Guns on Campus: Texas Edition

This week, Politico published an article by Matt Valentine titled “Texas Just Made College Less Safe: University Leaders Have Thought That Guns on Campus Are a Bad Idea since 1824. So Why Do States Keep Allowing It”—a very provocative title and slant for Politico.

Here are the opening paragraphs:

“When the founding fathers wrote that the right to bear arms “shall not be infringed,” did they mean guns must be allowed everywhere, even in classrooms and dorm rooms? The University of Virginia Board of Visitors took up the issue of campus carry in 1824, and didn’t have to look far for an originalist perspective—Thomas Jefferson and James Madison were in attendance. The board resolved that “No Student shall, within the precincts of the University . . . keep or use weapons or arms of any kind, or gunpowder.”

“This week, the Texas legislature took a different tack, and voted to allow faculty, staff, visitors and students over age 21 to carry concealed handguns on college campuses in the state, provided they have a license. (In the 2013 legislative session, Texas reduced the training requirement for a concealed handgun license from 10 hours of instruction to just four. License applicants must also demonstrate the ability to hit human-sized, stationary targets at distances of 3 to 15 yards, with 70 percent accuracy.) Gov. Greg Abbott has already indicated that he will sign the campus carry bill into law. There are various caveats, and neither side of the debate feels satisfied with the final version of the bill, but the net result will be more guns in classrooms.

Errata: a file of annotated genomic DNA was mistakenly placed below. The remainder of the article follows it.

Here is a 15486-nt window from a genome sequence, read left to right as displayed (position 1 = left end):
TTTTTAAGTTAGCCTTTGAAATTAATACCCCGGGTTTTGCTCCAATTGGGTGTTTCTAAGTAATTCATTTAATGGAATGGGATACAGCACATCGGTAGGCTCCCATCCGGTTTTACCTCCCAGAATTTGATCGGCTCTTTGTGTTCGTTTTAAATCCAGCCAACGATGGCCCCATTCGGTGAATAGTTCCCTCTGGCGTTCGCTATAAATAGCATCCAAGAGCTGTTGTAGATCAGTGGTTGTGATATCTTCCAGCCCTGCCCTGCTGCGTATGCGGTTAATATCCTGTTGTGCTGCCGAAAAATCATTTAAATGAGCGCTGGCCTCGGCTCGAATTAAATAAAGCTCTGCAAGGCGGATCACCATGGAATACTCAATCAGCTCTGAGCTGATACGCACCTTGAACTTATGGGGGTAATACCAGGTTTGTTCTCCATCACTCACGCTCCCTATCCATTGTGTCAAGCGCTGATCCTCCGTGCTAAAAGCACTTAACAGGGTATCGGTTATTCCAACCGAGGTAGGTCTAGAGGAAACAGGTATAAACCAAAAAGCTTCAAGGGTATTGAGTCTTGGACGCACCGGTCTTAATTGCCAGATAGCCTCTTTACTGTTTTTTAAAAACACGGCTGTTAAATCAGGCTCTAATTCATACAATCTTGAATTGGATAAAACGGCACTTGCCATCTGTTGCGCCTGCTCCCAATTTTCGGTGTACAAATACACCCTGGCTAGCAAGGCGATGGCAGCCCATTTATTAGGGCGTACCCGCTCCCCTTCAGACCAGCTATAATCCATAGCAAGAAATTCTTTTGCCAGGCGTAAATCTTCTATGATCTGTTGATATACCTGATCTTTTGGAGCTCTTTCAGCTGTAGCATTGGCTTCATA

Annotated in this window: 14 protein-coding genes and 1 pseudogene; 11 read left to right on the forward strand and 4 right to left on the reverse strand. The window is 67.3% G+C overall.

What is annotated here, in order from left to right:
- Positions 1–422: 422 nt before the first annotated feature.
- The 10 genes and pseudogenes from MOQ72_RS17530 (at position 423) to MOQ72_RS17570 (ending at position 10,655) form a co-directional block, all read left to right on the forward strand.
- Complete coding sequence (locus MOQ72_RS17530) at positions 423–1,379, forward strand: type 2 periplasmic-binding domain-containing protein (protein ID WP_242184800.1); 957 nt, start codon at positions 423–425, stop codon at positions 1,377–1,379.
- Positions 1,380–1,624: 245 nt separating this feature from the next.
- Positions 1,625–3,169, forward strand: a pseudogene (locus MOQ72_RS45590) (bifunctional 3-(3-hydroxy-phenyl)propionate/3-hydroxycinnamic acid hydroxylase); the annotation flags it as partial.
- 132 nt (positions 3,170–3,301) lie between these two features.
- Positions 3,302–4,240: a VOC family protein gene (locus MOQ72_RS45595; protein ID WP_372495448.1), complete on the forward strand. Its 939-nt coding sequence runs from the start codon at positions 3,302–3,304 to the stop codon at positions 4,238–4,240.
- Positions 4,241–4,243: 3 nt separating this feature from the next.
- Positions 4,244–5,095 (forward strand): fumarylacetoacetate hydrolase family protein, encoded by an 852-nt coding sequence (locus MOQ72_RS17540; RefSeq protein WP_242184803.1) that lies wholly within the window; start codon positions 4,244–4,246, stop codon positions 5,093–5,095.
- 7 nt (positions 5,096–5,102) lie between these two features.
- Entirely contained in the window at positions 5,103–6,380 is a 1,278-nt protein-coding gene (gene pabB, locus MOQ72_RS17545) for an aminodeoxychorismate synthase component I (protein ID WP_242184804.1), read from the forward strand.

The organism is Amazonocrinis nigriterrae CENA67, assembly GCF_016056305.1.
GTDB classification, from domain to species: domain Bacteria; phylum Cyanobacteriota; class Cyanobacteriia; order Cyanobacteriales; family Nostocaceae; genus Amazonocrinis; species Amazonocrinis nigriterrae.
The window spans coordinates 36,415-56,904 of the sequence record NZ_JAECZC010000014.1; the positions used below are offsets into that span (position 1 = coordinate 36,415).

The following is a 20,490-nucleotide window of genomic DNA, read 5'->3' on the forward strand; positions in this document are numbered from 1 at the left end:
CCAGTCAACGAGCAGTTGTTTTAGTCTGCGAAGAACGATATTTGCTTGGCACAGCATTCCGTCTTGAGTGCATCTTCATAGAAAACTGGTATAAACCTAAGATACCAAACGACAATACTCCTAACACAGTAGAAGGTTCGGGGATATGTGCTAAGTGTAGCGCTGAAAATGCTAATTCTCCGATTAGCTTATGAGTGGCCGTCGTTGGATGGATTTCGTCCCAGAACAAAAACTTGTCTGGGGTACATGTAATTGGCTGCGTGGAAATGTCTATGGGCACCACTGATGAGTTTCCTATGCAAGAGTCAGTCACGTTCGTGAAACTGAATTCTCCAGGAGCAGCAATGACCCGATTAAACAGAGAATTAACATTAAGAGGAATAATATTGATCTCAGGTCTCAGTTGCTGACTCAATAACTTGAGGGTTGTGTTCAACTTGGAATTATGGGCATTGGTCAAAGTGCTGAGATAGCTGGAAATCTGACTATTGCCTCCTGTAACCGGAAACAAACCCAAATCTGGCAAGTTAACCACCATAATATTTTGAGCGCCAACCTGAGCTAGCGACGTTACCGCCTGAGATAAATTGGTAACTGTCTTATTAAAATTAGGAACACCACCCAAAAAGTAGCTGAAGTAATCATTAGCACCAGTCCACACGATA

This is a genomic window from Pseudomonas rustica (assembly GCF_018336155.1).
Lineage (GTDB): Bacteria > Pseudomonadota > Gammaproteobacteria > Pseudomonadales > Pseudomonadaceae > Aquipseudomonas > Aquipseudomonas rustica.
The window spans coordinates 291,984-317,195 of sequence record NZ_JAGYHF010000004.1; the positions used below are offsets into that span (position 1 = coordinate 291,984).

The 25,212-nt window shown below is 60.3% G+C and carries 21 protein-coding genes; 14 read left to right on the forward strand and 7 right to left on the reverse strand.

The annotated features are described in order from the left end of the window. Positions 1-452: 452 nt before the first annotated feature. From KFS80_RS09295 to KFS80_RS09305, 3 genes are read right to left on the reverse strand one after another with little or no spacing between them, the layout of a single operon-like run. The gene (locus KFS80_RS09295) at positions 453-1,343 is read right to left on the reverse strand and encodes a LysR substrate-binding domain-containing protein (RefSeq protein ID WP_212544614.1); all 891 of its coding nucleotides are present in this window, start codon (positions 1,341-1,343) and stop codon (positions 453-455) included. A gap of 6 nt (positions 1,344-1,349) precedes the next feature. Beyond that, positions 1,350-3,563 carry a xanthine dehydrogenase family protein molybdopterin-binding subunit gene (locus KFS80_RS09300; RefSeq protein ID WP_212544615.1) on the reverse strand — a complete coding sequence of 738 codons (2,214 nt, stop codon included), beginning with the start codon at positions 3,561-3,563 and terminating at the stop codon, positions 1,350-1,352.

“William McRaven, chancellor of the University of Texas System, wrote to state representatives in April, warning them that campus carry could adversely affect faculty recruitment. In a nationally representative poll of college presidents, 95 percent said they oppose measures to allow concealed carry on campus. And yet this legislation was proposed in 10 states this year. (Most of these bills have stalled for now.)

“Sponsors say that armed faculty and students will make schools safer from all kinds of violence. In a New York Times interview, Nevada Assemblywoman Michele Fiore said that the fear of being shot would deter rapists from assaulting these ‘young, hot little girls on campus.’”

And here I didn’t think that I would ever come across anything more ridiculous than Governor Greg Abbott’s instructions to the Texas National Guard to monitor U.S. military exercises in the state to prevent a federal takeover.

But perhaps that general political paranoia is part of this gun legislation in Texas. Perhaps the students at all Texas universities will be expected to do their parts in resisting federal tyranny.

Valentine’s complete article can be found at:


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